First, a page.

The US labor market is stuck in a 'deep hole' and needs more support, Minneapolis Fed president says

  • April jobs data proves officials should keep supporting the recovery, Minneapolis Fed Pres. Neel Kashkari said.
  • Unemployment benefits likely contributed to the weak hiring along with virus fears and childcare needs, he added.
  • Kashkari praised Congress and the Fed for their “aggressive” policy support over the past year.
  • See more stories on Insider’s business page.

The dismal April jobs report underscores just how far the US has to go in reviving its labor market, Neel Kashkari, president of the Federal Reserve Bank of Minneapolis, said Sunday.

What was expected to be another month of stellar job growth instead shocked economists and showed the fragility of the US economic recovery. The US added just 266,000 nonfarm payrolls in April, according to data published by the Bureau of Labor Statistics on Friday. That compares to a median estimate of 1 million payrolls and the downwardly revised March sum of 770,000.

Americans “shouldn’t overreact to any one report,” but the data proves the country is far from a full recovery, Kashkari said on CBS’ “Face the Nation.” A strong pickup in consumer spending suggests pockets of the economy are roaring back. Still, policymakers shouldn’t retreat from providing support until millions more Americans find their way back into the workforce, the Fed president said.

“Roughly eight to 10 million Americans ought to be working right now if the COVID crisis had not happened,” Kashkari said. “We still are in a deep hole and we still need to do everything we can to put those folks back to work more quickly.”

Pegging the weak April figures to any single factor is misguided, he added. The shortfall led many Republicans to immediately blame expanded unemployment benefits for diminishing the incentive to work.

President Joe Biden rebuked such claims on Monday, saying the benefit helped keep millions of Americans afloat. He added that jobless Americans who refuse work shouldn’t be able to stay on unemployment insurance, although his administration clarified he was not announcing a new policy, rather a reinstatement of prior requirements that would be up to states to implement.

There is “some truth” in the disincentive argument, but other dynamics are playing major roles in slowing the hiring boom, Kashkari said. Childcare shortages are forcing many parents to miss out on work, at least until school is back in session. For countless others, the risk of contracting COVID-19 still outweighs the job search. These factors should fade over the next three to four months, and its likely hiring accelerates into the fall, the Fed president said.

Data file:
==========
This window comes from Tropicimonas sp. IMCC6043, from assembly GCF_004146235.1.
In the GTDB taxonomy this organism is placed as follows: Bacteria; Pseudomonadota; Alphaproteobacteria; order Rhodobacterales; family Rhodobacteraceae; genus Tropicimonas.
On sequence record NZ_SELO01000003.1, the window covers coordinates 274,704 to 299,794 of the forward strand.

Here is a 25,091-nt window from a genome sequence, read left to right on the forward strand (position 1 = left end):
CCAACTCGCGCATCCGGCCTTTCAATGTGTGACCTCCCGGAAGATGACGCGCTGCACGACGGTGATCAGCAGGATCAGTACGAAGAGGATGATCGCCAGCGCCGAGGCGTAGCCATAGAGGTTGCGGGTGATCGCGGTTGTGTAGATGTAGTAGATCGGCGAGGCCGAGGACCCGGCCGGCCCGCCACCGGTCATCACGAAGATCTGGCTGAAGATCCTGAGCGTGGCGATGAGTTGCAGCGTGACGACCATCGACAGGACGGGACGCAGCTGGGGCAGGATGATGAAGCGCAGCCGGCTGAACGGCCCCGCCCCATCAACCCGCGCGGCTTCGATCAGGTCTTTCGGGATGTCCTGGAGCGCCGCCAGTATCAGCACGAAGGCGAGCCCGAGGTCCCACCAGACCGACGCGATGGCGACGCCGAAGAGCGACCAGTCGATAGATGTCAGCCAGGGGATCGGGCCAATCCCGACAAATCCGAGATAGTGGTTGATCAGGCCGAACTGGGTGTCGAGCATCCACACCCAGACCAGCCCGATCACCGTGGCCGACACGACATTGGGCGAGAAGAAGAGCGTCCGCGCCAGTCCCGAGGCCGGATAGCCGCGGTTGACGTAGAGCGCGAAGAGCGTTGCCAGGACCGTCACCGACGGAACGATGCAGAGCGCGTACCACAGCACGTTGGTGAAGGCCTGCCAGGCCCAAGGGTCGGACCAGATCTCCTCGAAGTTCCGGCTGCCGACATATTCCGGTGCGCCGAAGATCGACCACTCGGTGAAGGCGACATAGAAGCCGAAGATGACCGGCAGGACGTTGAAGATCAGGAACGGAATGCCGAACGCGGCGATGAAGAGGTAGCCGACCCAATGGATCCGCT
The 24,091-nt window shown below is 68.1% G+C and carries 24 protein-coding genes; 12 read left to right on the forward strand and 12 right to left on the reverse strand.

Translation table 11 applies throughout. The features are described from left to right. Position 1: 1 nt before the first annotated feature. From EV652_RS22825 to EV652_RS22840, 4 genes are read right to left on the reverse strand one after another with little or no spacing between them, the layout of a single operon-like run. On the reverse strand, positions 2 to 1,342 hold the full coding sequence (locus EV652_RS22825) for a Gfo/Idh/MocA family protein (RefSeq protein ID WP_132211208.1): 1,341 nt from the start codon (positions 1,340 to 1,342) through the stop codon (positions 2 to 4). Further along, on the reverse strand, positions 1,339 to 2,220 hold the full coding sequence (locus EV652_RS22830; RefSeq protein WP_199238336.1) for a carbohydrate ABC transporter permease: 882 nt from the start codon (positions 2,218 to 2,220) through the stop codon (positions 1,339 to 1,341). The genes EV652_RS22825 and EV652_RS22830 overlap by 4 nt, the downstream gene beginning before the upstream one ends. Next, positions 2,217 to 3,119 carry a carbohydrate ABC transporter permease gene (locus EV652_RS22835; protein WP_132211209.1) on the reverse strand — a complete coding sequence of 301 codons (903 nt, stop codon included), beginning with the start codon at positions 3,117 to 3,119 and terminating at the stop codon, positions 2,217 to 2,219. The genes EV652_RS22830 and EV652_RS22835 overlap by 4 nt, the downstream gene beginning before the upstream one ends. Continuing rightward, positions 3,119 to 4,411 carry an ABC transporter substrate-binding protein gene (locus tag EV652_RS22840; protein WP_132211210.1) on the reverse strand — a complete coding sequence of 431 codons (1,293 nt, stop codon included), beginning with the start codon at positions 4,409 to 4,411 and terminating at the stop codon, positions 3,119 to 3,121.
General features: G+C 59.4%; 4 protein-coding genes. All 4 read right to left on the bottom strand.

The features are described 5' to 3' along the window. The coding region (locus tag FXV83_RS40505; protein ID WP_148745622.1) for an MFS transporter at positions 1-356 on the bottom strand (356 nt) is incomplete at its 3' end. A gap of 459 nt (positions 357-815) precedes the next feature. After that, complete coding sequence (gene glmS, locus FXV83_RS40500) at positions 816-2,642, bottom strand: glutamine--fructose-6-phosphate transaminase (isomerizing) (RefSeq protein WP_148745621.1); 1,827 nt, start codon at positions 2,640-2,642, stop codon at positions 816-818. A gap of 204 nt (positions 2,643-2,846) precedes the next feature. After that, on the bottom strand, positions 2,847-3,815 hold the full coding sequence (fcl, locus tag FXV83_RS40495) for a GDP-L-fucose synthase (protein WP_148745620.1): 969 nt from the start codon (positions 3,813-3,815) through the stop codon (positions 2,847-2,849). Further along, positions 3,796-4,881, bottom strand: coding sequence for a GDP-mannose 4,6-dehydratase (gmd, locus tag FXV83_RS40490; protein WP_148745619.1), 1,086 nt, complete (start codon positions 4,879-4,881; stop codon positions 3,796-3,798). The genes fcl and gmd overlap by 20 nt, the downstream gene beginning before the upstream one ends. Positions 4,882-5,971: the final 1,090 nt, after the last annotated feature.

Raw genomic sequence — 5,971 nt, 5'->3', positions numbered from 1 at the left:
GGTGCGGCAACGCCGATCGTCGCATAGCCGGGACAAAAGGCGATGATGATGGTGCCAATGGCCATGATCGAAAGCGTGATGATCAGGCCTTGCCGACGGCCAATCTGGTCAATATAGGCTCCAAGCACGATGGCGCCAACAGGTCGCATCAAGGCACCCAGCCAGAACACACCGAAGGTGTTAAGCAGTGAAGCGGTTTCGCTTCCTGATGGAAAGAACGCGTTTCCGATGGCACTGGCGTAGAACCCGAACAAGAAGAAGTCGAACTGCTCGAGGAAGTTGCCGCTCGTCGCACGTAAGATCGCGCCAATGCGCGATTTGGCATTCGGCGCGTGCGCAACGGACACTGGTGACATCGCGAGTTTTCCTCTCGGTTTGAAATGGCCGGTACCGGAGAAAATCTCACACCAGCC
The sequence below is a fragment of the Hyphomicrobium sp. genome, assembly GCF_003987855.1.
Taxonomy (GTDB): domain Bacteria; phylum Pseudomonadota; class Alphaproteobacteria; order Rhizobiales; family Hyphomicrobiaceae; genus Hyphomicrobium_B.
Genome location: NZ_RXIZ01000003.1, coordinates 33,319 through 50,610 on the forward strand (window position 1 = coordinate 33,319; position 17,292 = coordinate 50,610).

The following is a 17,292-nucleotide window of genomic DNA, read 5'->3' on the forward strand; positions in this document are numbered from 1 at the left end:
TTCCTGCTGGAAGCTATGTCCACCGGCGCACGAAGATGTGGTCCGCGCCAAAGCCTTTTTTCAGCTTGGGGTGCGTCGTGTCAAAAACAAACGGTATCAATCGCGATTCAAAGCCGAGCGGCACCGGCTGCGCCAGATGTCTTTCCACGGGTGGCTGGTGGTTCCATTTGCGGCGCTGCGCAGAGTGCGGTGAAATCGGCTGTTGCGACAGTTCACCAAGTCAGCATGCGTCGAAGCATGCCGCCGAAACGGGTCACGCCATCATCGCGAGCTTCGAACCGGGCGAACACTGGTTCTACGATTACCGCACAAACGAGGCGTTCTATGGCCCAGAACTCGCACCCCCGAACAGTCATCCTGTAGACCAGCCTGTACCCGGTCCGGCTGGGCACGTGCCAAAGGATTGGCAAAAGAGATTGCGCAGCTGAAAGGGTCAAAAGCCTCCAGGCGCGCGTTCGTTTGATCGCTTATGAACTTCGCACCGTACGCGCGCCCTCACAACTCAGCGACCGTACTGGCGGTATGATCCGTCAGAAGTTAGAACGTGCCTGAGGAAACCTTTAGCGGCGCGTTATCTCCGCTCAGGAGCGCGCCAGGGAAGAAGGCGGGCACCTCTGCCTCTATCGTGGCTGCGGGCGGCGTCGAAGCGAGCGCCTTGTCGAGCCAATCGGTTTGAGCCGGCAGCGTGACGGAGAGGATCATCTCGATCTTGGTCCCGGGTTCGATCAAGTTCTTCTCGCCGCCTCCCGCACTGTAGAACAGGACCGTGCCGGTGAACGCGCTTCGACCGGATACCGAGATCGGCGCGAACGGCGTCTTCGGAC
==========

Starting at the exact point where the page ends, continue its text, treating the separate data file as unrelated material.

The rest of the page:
“As the vaccine continues to penetrate, as the virus continues to slow down, schools reopen and people regain their confidence,” Kashkari said. “Those things should get better, which should lead to strong growth in the second half of the year and strong labor market recovery, I hope.”

Keeping the Fed’s foot on the gas

The Fed has already indicated it will maintain its ultra-accommodative policy stance into 2023 to ensure the recovery progresses. The central bank’s benchmark interest rate sits near zero, and it’s still buying at least $120 billion worth of Treasurys and mortgage-backed securities every month. Keeping rates at historically low levels encourages borrowing and, in theory, should promote hiring in the years after the pandemic.

Since the Fed introduced its emergency support measures in March 2020, chair Jerome Powell and the regional presidents have repeatedly backed plans to keep the help around well into the recovery. Fed officials have been less vocal in regard to fiscal stimulus. The central bank’s independence has long led its policymakers to refrain from endorsing or criticizing measures actively being debated in Congress.

Still, Kashkari noted that lawmakers’ actions so far have helped a great deal in lifting economic activity.

“The hope is that Congress has been so aggressive in the past year and the Federal Reserve has been so aggressive in the past year that we have positioned the economy for a fast recovery, not a 10 year recovery,” he said, adding there’s “still a great deal of uncertainty” around the virus.

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